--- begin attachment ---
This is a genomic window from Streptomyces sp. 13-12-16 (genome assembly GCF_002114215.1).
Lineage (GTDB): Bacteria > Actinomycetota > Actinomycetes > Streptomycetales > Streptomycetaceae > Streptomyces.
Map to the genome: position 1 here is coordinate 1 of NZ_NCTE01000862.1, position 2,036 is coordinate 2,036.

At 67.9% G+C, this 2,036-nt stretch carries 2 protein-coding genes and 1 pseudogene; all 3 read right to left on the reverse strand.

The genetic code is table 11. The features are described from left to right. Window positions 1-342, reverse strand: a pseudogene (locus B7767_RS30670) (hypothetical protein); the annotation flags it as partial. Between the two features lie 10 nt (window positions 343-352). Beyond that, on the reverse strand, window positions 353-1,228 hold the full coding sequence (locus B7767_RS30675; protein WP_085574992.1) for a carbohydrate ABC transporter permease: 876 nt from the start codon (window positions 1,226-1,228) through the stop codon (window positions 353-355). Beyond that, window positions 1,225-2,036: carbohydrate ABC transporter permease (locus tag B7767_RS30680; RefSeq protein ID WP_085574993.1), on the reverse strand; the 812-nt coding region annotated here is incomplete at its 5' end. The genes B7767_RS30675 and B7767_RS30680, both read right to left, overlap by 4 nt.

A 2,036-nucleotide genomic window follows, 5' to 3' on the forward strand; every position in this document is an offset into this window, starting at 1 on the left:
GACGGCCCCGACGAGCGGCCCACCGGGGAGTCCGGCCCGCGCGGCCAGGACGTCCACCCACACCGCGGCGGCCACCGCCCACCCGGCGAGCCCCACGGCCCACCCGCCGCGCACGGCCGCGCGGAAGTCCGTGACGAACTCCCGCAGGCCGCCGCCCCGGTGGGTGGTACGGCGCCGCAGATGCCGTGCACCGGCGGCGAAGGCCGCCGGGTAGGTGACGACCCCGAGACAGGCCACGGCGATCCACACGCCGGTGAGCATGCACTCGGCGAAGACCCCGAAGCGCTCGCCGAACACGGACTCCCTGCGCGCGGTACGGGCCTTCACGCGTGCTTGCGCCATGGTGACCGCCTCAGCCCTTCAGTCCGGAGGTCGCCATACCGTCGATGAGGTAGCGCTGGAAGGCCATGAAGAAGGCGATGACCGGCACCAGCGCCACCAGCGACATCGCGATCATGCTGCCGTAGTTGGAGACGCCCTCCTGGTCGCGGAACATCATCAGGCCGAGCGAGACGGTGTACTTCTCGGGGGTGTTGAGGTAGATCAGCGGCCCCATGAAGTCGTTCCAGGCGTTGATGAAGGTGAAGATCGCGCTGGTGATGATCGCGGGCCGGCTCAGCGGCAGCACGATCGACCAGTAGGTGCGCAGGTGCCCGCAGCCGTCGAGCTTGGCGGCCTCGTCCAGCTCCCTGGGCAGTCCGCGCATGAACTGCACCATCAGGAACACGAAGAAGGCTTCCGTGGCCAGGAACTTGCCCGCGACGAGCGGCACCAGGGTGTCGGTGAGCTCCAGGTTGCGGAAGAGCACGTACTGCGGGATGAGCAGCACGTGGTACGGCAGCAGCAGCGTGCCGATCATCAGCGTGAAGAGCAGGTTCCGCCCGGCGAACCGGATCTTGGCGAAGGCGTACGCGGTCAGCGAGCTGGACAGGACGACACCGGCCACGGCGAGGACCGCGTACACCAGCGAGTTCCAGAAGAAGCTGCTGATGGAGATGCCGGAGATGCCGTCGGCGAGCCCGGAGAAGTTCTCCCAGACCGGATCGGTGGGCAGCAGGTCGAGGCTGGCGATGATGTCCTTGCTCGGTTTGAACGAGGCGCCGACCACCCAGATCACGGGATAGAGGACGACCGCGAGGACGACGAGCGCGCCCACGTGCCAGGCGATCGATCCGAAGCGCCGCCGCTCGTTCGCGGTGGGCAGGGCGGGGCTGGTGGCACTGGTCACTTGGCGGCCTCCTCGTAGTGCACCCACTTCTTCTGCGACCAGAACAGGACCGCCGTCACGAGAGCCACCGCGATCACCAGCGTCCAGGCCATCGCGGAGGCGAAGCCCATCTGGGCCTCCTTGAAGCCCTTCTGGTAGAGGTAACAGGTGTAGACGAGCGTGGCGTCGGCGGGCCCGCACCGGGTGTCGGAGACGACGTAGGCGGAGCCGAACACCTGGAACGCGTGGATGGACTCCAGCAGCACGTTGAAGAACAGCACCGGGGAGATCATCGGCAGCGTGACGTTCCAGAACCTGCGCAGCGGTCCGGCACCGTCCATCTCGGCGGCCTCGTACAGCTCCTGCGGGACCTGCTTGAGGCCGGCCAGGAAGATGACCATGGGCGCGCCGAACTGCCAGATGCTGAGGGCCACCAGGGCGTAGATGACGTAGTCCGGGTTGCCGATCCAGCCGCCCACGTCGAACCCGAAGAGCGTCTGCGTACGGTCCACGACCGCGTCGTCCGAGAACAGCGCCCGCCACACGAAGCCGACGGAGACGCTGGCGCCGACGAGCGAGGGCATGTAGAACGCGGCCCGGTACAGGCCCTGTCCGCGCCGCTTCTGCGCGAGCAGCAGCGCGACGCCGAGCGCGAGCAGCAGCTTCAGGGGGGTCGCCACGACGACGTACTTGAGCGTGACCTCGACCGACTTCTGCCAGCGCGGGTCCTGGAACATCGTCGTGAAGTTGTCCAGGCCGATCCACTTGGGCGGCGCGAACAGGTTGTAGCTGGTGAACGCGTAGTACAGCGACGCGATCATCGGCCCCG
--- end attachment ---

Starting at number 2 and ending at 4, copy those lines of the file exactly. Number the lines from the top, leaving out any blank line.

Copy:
Lineage (GTDB): Bacteria > Actinomycetota > Actinomycetes > Streptomycetales > Streptomycetaceae > Streptomyces.
Map to the genome: position 1 here is coordinate 1 of NZ_NCTE01000862.1, position 2,036 is coordinate 2,036.

At 67.9% G+C, this 2,036-nt stretch carries 2 protein-coding genes and 1 pseudogene; all 3 read right to left on the reverse strand.